How has the iconic image of standing in line shaped Russian identity? Literary scholar Jillian Porter examines how the queue has wound its way through narratives of revolution and continues to find expression in Russian political, social, and cultural life today.
Referenced in this episode
- Vladimir Sorokin’s 1983 novel The Queue
- Anna Akhmatova’s anti-Stalinist poem “Requiem,” written between 1935 and 1961
- Dziga Vertov’s “film truth” newsreel series Kino Pravda, which ran throughout the 1920s, and 1934 documentary “Three Songs of Lenin”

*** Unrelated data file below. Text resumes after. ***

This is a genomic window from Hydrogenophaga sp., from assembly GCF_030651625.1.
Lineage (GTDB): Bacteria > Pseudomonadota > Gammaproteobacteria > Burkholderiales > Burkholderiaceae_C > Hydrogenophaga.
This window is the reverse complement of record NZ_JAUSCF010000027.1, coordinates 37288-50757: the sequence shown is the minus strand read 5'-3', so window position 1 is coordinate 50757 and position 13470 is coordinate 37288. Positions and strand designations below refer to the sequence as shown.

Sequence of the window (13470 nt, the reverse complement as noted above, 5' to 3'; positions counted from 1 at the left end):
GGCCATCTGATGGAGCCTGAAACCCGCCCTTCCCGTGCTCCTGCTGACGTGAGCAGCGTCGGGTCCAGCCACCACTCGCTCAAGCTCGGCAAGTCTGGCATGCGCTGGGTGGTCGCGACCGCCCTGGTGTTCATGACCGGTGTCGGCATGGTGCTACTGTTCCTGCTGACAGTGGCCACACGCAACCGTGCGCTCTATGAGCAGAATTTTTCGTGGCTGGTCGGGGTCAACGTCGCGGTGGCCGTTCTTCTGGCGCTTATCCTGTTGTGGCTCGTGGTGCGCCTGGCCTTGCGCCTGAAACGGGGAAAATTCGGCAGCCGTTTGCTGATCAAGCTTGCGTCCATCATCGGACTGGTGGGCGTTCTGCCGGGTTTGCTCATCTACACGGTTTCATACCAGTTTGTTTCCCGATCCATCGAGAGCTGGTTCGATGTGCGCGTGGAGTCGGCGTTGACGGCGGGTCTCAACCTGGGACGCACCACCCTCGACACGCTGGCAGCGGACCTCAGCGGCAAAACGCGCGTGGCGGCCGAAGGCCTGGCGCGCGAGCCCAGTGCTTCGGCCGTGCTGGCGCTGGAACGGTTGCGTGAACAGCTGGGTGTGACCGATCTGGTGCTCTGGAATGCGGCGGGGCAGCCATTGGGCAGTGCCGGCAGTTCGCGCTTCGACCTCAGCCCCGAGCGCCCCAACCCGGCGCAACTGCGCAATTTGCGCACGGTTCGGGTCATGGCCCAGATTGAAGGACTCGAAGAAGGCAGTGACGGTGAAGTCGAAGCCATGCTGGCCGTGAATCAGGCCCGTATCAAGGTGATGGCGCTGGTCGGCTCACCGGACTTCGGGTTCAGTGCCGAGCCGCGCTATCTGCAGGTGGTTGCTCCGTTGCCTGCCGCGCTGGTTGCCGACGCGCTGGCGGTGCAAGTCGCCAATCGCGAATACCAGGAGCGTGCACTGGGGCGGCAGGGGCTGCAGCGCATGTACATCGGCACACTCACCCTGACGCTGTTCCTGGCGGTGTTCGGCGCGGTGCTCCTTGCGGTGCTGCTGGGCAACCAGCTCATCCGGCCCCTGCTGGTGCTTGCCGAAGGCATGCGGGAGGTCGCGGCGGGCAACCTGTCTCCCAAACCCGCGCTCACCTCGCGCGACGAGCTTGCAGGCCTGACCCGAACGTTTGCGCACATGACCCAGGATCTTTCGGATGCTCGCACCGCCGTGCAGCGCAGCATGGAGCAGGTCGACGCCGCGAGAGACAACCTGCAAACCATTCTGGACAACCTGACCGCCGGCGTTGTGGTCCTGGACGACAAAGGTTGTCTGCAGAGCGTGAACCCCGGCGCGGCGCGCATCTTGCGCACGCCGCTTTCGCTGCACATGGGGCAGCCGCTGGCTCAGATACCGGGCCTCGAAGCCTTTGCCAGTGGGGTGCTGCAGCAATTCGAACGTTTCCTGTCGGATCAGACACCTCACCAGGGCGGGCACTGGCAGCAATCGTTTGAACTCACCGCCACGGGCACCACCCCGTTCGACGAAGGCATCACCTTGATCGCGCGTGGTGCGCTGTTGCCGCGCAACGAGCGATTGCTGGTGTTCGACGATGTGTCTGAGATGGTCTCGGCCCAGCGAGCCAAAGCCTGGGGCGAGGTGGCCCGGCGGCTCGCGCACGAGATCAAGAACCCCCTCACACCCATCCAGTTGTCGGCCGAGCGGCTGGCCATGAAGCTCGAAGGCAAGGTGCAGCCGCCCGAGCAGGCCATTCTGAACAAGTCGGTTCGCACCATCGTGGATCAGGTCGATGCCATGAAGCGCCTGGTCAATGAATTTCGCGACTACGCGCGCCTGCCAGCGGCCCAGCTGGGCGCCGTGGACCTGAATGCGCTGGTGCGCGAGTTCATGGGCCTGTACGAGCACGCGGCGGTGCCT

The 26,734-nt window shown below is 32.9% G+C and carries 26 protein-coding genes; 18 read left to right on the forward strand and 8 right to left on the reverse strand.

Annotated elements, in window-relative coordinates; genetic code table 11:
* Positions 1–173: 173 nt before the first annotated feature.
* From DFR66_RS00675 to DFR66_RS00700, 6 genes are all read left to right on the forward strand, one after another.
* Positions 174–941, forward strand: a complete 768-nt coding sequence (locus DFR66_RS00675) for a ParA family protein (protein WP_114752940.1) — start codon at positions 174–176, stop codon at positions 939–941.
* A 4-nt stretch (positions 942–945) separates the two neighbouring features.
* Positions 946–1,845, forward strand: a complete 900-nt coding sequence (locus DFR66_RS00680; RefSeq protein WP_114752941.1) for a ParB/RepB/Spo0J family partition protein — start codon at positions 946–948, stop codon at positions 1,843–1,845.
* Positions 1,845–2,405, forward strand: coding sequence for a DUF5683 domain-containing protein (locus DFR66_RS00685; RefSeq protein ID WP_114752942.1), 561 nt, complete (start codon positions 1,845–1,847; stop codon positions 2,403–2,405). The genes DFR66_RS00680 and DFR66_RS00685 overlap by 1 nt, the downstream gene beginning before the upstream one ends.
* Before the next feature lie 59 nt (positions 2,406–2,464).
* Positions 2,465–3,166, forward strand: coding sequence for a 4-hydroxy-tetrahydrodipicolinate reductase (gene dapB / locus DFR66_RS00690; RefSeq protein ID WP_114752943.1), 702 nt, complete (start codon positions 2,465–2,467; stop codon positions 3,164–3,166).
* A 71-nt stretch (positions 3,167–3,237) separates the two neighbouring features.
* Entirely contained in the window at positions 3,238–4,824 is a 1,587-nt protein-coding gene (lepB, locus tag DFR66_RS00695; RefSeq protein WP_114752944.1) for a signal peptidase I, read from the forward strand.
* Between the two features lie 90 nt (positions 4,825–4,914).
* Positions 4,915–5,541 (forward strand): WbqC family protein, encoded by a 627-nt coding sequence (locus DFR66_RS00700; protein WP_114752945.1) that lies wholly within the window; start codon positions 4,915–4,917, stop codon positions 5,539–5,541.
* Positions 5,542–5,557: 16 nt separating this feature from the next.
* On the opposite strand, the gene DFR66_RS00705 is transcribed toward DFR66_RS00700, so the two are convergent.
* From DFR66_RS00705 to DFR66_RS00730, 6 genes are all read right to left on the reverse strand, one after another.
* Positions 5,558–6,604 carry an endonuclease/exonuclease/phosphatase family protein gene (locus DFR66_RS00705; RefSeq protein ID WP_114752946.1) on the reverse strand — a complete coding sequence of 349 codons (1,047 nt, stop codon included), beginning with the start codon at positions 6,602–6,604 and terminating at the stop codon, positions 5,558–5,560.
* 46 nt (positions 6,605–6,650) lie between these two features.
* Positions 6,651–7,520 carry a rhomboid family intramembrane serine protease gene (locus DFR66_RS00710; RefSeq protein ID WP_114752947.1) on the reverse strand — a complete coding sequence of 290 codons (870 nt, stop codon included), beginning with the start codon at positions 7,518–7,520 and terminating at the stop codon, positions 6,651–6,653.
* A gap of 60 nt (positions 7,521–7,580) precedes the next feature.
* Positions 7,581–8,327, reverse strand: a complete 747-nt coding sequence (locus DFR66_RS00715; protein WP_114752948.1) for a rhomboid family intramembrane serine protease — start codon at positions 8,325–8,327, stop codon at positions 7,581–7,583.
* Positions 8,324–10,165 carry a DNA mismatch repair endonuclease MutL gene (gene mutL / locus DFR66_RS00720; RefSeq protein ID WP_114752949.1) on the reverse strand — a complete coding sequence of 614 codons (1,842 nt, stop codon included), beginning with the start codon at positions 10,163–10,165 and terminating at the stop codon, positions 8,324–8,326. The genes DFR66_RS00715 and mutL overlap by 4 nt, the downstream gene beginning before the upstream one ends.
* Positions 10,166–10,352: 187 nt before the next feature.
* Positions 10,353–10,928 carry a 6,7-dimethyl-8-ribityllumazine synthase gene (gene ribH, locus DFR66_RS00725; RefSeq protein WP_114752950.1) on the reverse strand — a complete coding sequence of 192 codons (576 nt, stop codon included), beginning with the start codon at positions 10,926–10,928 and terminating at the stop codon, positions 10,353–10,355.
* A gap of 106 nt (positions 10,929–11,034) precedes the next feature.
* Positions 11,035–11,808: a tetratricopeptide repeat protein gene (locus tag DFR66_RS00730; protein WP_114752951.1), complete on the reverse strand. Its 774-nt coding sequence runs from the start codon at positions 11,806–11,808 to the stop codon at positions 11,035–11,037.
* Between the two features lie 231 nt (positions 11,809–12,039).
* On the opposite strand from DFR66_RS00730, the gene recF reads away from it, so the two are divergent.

- The works of early 20th Century Russian poet Vladimir Mayakovsky
- Nina Tumarkin’s book Lenin Lives! The Lenin Cult in Soviet Russia
- Elena Osokina’s book Our Daily Bread: Socialist Distribution and the Art of Survival in Stalin’s Russia, 1927–1941
- The Line by Russian-American novelist Olga Grushin
- The works of prerevolutionary Russian painter Valentin Serov, 1865–1911
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